Last update Nov. 4, 2023



Safe substance and/or breastfeeding is the best option.

Shrub which is native from South Africa that is used as a tea since 1930. Constituents are: flavonoids, antioxidants like aspalathin, quercetin, rutin, nothofagin, luteolin, orientin among others, phenol acids, ascorbic acid, low tannin. None has shown to have a caffeine-like effect. Contains some phytoestrogen (Shimamura 2006). Effectiveness on traditional indications like antispasmodic or sedative effect has not been shown (McKay 2007). According to the Commission E of the German Ministry of Health it is an useless medication.

At latest update, relevant information on excretion into breast milk was not found.

Absorption through the gut and skin is poor.

Anti-oxidant property has not been found to be higher in the milk from mothers who have taken rooibos or whatever herb.

Commonly used in South Africa. Despite of a lack of scientific evidence, it seems to be harmless with a not abusive consumption (McKay 2007). Some cases of hepatotoxicity have been detected (Carirer 2021, Sinisalo 2010). Moderate and occasional use is recommended while breastfeeding.

Suggestions made at e-lactancia are done by APILAM team of health professionals, and are based on updated scientific publications. It is not intended to replace the relationship you have with your doctor but to compound it. The pharmaceutical industry contraindicates breastfeeding, mistakenly and without scientific reasons, in most of the drug data sheets.

Jose Maria Paricio, Founder & President of APILAM/e-Lactancia

Your contribution is essential for this service to continue to exist. We need the generosity of people like you who believe in the benefits of breastfeeding.

Thank you for helping to protect and promote breastfeeding.

José María Paricio, founder of e-lactancia.

Other names

Rooibos is also known as

Rooibos in other languages or writings:


Rooibos belongs to these groups or families:


Main tradenames from several countries containing Rooibos in its composition:


  1. Carrier P, Debette-Gratien M, Jacques J, Grau M, Loustaud-Ratti V. Rooibos, a fake friend. Clin Res Hepatol Gastroenterol. 2021 Mar;45(2):101499. Abstract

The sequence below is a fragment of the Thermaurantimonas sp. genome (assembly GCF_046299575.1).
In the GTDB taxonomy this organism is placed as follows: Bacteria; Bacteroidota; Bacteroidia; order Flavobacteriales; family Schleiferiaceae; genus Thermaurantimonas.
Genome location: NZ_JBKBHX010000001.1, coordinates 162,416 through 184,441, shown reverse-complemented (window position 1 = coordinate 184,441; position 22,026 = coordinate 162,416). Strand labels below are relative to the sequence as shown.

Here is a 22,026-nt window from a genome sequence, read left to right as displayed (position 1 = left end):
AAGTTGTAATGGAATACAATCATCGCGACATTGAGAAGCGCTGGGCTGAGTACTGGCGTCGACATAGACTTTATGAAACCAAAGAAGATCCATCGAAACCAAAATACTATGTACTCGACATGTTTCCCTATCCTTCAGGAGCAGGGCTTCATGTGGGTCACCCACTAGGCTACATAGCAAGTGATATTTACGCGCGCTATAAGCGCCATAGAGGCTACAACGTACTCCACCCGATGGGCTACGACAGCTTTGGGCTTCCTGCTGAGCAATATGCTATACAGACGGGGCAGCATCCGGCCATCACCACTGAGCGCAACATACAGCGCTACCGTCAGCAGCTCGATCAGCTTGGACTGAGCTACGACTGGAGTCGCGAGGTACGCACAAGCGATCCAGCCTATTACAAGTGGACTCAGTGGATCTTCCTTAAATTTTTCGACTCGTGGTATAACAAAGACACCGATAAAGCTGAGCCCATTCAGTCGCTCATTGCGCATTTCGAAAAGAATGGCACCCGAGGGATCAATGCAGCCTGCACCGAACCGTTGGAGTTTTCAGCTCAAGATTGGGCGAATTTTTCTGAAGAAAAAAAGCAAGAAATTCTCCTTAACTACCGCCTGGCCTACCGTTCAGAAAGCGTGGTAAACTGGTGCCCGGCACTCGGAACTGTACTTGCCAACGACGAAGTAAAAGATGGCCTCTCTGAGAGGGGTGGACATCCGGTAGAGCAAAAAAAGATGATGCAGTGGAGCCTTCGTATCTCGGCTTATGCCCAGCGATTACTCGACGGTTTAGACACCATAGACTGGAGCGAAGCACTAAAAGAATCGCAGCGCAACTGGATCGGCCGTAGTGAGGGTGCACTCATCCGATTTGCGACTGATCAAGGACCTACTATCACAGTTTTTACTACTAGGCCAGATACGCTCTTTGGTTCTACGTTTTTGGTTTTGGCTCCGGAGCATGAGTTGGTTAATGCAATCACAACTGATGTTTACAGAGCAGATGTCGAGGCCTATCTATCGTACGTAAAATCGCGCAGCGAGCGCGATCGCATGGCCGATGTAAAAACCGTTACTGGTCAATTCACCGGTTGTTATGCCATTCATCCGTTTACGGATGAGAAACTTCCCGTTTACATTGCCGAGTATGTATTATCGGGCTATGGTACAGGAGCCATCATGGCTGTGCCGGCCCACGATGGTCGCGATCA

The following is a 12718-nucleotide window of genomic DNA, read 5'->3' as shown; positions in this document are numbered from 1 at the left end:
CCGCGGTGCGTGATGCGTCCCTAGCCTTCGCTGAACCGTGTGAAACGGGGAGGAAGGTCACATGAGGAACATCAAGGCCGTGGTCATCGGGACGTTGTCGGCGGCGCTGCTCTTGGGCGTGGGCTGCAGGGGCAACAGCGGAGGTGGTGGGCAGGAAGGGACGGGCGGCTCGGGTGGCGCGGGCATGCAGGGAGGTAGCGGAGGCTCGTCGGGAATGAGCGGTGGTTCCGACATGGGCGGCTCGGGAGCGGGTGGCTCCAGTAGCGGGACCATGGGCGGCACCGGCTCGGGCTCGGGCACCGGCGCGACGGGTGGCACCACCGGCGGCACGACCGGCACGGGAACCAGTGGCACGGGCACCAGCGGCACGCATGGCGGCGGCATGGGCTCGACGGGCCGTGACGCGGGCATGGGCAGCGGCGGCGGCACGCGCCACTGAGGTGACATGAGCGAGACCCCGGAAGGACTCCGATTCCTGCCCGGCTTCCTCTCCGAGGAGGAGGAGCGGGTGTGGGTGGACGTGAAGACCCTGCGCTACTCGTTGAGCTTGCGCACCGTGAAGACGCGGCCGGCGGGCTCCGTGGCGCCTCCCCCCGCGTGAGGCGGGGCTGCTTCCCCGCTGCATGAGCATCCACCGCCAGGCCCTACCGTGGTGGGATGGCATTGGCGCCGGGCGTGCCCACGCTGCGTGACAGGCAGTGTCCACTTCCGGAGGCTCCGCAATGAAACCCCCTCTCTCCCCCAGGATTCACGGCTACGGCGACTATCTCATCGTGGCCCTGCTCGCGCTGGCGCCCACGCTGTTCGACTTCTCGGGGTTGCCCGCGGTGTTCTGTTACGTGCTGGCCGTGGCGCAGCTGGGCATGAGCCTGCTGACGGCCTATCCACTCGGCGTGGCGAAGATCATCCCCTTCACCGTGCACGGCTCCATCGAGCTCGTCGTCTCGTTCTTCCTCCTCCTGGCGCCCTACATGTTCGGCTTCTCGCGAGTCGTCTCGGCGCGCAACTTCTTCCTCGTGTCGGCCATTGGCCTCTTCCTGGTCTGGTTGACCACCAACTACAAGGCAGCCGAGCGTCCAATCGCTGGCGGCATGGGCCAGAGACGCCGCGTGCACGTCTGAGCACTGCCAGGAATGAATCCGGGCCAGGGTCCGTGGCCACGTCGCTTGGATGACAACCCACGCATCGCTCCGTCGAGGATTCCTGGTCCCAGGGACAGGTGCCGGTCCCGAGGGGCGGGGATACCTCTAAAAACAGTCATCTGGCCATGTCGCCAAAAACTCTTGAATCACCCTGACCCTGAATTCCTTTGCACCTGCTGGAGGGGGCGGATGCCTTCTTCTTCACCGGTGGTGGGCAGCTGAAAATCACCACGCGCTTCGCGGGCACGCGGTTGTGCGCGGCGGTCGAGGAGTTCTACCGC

2. Sinisalo M, Enkovaara AL, Kivistö KT. Possible hepatotoxic effect of rooibos tea: a case report. Eur J Clin Pharmacol. 2010 Abstract
  3. Stalmach A, Mullen W, Pecorari M, Serafini M, Crozier A. Bioavailability of C-linked dihydrochalcone and flavanone glucosides in humans following ingestion of unfermented and fermented rooibos teas. J Agric Food Chem. 2009 Abstract
  4. Huang M, du Plessis J, du Preez J, Hamman J, Viljoen A. Transport of aspalathin, a Rooibos tea flavonoid, across the skin and intestinal epithelium. Phytother Res. 2008 Abstract
  5. McKay DL, Blumberg JB. A review of the bioactivity of South African herbal teas: rooibos (Aspalathus linearis) and honeybush (Cyclopia intermedia). Phytother Res. 2007 Abstract Full text (link to original source) Full text (in our servers)
  6. Shimamura N, Miyase T, Umehara K, Warashina T, Fujii S. Phytoestrogens from Aspalathus linearis. Biol Pharm Bull. 2006 Abstract Full text (link to original source) Full text (in our servers)

Total visits


Help us improve this entry

How to cite this entry

Do you need more information or did not found what you were looking for?

   Write us at

e-lactancia is a resource recommended by El Parto Es Nuestro of Spain

Would you like to recommend the use of e-lactancia? Write to us at corporate mail of APILAM